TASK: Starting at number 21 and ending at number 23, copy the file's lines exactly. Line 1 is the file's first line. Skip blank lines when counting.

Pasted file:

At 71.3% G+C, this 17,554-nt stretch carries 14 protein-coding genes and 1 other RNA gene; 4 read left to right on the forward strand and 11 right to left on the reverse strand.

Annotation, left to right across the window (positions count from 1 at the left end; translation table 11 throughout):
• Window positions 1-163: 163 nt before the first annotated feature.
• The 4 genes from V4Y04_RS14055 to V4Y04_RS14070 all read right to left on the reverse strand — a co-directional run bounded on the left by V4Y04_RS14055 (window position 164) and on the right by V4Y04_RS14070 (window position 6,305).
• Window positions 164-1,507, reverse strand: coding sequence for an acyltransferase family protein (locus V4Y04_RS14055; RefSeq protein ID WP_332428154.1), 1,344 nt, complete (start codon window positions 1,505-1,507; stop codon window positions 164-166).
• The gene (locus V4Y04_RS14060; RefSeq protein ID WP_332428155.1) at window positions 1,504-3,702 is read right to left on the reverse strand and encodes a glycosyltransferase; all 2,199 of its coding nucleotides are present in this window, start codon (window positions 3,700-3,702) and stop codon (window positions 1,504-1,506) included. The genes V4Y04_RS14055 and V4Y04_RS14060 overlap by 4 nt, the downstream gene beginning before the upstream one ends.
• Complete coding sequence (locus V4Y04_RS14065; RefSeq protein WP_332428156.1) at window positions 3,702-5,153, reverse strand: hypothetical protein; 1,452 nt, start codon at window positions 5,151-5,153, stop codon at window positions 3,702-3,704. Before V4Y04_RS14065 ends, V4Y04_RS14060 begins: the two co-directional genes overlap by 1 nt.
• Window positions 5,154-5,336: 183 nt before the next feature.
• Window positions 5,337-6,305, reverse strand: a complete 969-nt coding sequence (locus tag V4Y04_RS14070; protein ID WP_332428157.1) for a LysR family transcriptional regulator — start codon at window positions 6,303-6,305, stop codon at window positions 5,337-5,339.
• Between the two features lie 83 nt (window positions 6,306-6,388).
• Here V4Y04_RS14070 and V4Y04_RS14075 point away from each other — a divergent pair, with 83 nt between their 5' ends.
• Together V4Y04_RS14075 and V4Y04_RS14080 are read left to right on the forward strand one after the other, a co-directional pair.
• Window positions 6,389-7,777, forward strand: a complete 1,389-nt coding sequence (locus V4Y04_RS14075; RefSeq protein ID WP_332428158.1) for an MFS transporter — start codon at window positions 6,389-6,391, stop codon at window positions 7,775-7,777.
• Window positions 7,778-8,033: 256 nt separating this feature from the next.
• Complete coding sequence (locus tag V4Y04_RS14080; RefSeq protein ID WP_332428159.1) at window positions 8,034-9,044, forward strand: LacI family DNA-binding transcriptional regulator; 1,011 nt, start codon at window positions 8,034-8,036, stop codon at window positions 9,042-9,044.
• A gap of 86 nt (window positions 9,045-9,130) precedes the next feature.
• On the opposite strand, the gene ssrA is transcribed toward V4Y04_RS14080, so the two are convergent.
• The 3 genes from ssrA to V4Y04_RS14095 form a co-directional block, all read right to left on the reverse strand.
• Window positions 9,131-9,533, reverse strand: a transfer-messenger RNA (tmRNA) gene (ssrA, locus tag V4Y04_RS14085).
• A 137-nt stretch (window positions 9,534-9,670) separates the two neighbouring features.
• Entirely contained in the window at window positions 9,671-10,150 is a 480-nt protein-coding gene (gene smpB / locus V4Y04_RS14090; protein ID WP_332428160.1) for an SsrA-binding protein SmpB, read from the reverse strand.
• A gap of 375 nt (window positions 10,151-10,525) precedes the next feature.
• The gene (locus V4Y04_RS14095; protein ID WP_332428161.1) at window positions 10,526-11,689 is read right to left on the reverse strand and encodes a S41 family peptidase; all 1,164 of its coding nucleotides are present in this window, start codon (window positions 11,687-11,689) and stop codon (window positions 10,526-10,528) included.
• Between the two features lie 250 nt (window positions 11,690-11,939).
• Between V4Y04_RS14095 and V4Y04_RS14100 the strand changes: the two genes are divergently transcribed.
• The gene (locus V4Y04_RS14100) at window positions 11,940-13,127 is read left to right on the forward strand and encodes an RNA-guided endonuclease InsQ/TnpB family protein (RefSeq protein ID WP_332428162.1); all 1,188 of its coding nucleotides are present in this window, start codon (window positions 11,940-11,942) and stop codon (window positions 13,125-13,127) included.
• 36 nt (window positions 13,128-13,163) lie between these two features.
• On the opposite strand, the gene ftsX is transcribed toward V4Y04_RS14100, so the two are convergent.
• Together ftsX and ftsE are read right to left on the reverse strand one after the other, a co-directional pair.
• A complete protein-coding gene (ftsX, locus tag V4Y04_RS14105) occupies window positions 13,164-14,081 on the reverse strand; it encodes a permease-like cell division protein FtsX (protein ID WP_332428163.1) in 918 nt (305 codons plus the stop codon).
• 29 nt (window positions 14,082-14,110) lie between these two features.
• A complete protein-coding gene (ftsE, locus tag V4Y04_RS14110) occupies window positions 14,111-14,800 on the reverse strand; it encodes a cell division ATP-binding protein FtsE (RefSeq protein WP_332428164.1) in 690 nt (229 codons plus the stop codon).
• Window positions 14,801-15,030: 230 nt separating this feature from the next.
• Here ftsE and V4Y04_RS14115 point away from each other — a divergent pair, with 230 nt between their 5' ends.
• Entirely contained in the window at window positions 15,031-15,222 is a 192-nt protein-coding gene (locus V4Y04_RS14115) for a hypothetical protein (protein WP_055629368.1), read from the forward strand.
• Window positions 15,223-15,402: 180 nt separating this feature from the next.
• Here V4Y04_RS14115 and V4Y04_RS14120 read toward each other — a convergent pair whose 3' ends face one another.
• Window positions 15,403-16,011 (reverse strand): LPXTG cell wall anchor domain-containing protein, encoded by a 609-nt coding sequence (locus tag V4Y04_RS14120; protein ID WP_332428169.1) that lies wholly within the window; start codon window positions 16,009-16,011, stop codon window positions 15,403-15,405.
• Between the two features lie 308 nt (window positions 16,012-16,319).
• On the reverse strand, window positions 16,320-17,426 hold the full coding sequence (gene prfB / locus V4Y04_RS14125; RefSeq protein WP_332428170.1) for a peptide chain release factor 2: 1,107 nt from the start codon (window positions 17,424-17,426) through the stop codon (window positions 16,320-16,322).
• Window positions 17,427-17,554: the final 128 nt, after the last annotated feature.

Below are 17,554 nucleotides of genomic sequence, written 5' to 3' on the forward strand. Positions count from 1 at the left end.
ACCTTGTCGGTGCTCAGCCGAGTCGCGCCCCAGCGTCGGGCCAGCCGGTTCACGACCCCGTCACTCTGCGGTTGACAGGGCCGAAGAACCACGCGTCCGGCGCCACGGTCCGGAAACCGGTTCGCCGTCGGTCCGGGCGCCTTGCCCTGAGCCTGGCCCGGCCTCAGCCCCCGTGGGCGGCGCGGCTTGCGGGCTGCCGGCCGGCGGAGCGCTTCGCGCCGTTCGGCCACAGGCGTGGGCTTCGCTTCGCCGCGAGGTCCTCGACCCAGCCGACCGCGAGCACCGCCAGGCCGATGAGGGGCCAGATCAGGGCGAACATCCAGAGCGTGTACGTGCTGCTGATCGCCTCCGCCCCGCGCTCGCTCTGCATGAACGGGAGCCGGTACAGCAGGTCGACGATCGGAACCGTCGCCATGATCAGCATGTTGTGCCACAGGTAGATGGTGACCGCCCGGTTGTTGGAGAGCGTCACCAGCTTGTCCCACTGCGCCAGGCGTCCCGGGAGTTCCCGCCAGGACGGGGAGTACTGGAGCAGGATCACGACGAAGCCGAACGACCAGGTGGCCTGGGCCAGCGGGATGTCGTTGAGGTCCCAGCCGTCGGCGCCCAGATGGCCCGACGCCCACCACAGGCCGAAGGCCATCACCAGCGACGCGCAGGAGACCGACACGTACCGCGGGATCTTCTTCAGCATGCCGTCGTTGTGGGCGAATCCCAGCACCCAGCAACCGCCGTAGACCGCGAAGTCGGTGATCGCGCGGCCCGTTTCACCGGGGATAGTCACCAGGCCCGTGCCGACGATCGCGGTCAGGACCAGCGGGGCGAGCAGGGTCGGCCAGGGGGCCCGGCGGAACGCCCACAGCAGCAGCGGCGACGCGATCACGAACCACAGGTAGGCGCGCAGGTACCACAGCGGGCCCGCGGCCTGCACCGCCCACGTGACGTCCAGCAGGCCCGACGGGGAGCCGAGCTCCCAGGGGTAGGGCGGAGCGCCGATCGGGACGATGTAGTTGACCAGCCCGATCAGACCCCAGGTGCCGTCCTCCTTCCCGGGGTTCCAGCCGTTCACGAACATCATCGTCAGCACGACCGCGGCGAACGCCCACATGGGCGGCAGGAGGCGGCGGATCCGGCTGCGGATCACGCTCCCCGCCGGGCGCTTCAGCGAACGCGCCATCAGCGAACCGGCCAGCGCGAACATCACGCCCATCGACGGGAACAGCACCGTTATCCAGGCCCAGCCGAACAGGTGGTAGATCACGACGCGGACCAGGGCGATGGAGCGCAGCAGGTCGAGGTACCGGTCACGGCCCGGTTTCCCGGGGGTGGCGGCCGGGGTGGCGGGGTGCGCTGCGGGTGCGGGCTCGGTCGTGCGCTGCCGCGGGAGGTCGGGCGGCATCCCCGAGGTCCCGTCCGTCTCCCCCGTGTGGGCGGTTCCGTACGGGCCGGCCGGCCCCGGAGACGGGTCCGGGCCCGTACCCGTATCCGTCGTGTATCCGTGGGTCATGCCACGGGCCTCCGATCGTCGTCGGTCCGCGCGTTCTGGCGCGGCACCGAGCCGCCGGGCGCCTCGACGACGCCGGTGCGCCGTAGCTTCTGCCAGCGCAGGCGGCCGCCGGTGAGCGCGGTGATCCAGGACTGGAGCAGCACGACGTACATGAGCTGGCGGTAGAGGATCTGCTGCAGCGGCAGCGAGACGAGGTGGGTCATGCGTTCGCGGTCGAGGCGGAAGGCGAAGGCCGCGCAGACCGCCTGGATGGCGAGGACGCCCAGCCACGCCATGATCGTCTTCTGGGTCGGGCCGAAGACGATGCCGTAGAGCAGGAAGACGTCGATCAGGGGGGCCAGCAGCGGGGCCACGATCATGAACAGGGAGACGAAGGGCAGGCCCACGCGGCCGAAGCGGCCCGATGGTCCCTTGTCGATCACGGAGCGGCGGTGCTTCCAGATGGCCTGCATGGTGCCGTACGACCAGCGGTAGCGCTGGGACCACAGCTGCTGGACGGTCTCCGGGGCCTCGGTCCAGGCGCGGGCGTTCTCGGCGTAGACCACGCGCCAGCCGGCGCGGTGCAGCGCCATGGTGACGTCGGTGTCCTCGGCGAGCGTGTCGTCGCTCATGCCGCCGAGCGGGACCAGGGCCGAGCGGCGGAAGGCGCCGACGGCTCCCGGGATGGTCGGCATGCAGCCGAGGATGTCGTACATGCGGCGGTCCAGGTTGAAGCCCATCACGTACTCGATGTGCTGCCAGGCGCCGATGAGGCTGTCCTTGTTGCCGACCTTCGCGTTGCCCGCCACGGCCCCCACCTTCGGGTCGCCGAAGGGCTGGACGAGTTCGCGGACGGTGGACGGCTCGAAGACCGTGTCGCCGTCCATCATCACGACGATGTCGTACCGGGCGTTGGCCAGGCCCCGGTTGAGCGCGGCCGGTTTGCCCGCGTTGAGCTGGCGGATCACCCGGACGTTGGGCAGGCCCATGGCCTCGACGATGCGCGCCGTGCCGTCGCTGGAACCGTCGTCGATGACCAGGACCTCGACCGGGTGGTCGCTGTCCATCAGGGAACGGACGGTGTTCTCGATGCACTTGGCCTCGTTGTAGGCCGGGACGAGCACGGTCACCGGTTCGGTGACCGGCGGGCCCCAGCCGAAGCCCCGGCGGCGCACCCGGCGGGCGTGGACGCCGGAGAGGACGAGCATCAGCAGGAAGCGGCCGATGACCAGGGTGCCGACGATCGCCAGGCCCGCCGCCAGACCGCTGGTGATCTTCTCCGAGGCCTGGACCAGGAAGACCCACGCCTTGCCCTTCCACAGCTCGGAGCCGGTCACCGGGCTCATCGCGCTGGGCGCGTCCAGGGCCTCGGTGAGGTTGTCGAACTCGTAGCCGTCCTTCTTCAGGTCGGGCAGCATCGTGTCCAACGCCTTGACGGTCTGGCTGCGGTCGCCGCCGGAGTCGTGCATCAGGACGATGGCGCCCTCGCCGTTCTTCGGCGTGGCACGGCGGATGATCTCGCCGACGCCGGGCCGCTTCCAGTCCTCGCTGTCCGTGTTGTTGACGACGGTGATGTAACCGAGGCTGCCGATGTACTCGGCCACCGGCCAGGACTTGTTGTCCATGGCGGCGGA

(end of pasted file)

• Entirely contained in the window at window positions 9,671-10,150 is a 480-nt protein-coding gene (gene smpB / locus V4Y04_RS14090; protein ID WP_332428160.1) for an SsrA-binding protein SmpB, read from the reverse strand.
• A gap of 375 nt (window positions 10,151-10,525) precedes the next feature.
• The gene (locus V4Y04_RS14095; protein ID WP_332428161.1) at window positions 10,526-11,689 is read right to left on the reverse strand and encodes a S41 family peptidase; all 1,164 of its coding nucleotides are present in this window, start codon (window positions 11,687-11,689) and stop codon (window positions 10,526-10,528) included.